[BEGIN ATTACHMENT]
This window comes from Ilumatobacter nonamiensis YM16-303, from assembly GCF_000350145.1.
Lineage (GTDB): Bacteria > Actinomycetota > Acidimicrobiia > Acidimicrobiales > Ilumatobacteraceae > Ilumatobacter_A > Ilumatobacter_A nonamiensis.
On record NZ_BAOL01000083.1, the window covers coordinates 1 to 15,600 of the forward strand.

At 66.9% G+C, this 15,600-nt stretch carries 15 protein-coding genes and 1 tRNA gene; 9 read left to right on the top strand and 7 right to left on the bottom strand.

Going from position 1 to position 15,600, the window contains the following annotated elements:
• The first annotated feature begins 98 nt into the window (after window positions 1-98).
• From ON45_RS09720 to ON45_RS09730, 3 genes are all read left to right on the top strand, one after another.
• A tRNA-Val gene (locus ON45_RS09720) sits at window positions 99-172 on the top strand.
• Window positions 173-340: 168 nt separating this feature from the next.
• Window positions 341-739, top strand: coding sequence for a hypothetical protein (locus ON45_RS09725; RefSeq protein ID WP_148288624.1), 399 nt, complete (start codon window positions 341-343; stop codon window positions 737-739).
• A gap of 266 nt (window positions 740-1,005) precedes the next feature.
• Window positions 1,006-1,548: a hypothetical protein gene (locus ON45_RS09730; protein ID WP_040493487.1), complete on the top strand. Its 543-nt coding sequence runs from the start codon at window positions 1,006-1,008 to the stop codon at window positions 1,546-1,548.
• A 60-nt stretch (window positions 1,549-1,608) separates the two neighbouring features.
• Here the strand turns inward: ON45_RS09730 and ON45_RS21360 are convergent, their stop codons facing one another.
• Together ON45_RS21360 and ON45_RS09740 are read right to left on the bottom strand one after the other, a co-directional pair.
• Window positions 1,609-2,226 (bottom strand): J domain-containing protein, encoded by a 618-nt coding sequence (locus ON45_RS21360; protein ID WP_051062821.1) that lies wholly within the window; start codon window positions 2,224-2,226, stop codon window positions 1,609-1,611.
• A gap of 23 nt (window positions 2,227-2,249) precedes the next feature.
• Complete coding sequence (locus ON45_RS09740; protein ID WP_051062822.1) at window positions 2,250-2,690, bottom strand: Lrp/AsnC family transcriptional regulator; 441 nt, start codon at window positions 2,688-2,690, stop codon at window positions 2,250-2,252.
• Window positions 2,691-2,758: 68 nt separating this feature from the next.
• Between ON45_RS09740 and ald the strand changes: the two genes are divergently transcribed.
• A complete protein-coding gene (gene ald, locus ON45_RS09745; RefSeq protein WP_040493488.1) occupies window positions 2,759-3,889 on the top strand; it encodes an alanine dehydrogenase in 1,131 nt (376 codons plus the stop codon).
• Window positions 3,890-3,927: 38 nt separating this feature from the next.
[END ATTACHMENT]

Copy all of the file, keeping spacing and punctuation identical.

This window comes from Ilumatobacter nonamiensis YM16-303, from assembly GCF_000350145.1.
Lineage (GTDB): Bacteria > Actinomycetota > Acidimicrobiia > Acidimicrobiales > Ilumatobacteraceae > Ilumatobacter_A > Ilumatobacter_A nonamiensis.
On record NZ_BAOL01000083.1, the window covers coordinates 1 to 15,600 of the forward strand.

At 66.9% G+C, this 15,600-nt stretch carries 15 protein-coding genes and 1 tRNA gene; 9 read left to right on the top strand and 7 right to left on the bottom strand.

Going from position 1 to position 15,600, the window contains the following annotated elements:
• The first annotated feature begins 98 nt into the window (after window positions 1-98).
• From ON45_RS09720 to ON45_RS09730, 3 genes are all read left to right on the top strand, one after another.
• A tRNA-Val gene (locus ON45_RS09720) sits at window positions 99-172 on the top strand.
• Window positions 173-340: 168 nt separating this feature from the next.
• Window positions 341-739, top strand: coding sequence for a hypothetical protein (locus ON45_RS09725; RefSeq protein ID WP_148288624.1), 399 nt, complete (start codon window positions 341-343; stop codon window positions 737-739).
• A gap of 266 nt (window positions 740-1,005) precedes the next feature.
• Window positions 1,006-1,548: a hypothetical protein gene (locus ON45_RS09730; protein ID WP_040493487.1), complete on the top strand. Its 543-nt coding sequence runs from the start codon at window positions 1,006-1,008 to the stop codon at window positions 1,546-1,548.
• A 60-nt stretch (window positions 1,549-1,608) separates the two neighbouring features.
• Here the strand turns inward: ON45_RS09730 and ON45_RS21360 are convergent, their stop codons facing one another.
• Together ON45_RS21360 and ON45_RS09740 are read right to left on the bottom strand one after the other, a co-directional pair.
• Window positions 1,609-2,226 (bottom strand): J domain-containing protein, encoded by a 618-nt coding sequence (locus ON45_RS21360; protein ID WP_051062821.1) that lies wholly within the window; start codon window positions 2,224-2,226, stop codon window positions 1,609-1,611.
• A gap of 23 nt (window positions 2,227-2,249) precedes the next feature.
• Complete coding sequence (locus ON45_RS09740; protein ID WP_051062822.1) at window positions 2,250-2,690, bottom strand: Lrp/AsnC family transcriptional regulator; 441 nt, start codon at window positions 2,688-2,690, stop codon at window positions 2,250-2,252.
• Window positions 2,691-2,758: 68 nt separating this feature from the next.
• Between ON45_RS09740 and ald the strand changes: the two genes are divergently transcribed.
• A complete protein-coding gene (gene ald, locus ON45_RS09745; RefSeq protein WP_040493488.1) occupies window positions 2,759-3,889 on the top strand; it encodes an alanine dehydrogenase in 1,131 nt (376 codons plus the stop codon).
• Window positions 3,890-3,927: 38 nt separating this feature from the next.